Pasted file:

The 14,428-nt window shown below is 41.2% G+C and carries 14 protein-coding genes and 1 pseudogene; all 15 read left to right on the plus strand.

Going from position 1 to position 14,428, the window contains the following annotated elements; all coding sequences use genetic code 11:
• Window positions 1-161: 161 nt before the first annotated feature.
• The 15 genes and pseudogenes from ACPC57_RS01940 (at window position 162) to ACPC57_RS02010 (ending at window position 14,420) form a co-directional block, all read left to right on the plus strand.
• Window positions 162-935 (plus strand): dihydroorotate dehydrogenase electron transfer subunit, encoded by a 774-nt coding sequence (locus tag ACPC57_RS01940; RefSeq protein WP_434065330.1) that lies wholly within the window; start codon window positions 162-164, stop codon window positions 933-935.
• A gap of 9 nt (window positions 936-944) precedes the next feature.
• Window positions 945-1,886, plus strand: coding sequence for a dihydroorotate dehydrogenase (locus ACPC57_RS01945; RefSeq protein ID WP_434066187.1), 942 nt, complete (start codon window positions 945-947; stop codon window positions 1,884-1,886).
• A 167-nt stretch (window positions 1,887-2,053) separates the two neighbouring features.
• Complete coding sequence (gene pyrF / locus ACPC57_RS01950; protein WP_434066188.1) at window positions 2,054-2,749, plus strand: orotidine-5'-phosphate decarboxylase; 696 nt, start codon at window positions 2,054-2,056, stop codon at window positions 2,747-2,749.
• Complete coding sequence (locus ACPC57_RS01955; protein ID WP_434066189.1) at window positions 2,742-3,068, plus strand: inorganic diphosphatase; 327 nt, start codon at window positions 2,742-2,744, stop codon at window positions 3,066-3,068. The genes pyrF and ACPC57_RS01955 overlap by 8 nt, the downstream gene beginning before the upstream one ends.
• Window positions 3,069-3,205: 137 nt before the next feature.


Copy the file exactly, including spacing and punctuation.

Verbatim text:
The 14,428-nt window shown below is 41.2% G+C and carries 14 protein-coding genes and 1 pseudogene; all 15 read left to right on the plus strand.

Going from position 1 to position 14,428, the window contains the following annotated elements; all coding sequences use genetic code 11:
• Window positions 1-161: 161 nt before the first annotated feature.
• The 15 genes and pseudogenes from ACPC57_RS01940 (at window position 162) to ACPC57_RS02010 (ending at window position 14,420) form a co-directional block, all read left to right on the plus strand.
• Window positions 162-935 (plus strand): dihydroorotate dehydrogenase electron transfer subunit, encoded by a 774-nt coding sequence (locus tag ACPC57_RS01940; RefSeq protein WP_434065330.1) that lies wholly within the window; start codon window positions 162-164, stop codon window positions 933-935.
• A gap of 9 nt (window positions 936-944) precedes the next feature.
• Window positions 945-1,886, plus strand: coding sequence for a dihydroorotate dehydrogenase (locus ACPC57_RS01945; RefSeq protein ID WP_434066187.1), 942 nt, complete (start codon window positions 945-947; stop codon window positions 1,884-1,886).
• A 167-nt stretch (window positions 1,887-2,053) separates the two neighbouring features.
• Complete coding sequence (gene pyrF / locus ACPC57_RS01950; protein WP_434066188.1) at window positions 2,054-2,749, plus strand: orotidine-5'-phosphate decarboxylase; 696 nt, start codon at window positions 2,054-2,056, stop codon at window positions 2,747-2,749.
• Complete coding sequence (locus ACPC57_RS01955; protein ID WP_434066189.1) at window positions 2,742-3,068, plus strand: inorganic diphosphatase; 327 nt, start codon at window positions 2,742-2,744, stop codon at window positions 3,066-3,068. The genes pyrF and ACPC57_RS01955 overlap by 8 nt, the downstream gene beginning before the upstream one ends.
• Window positions 3,069-3,205: 137 nt before the next feature.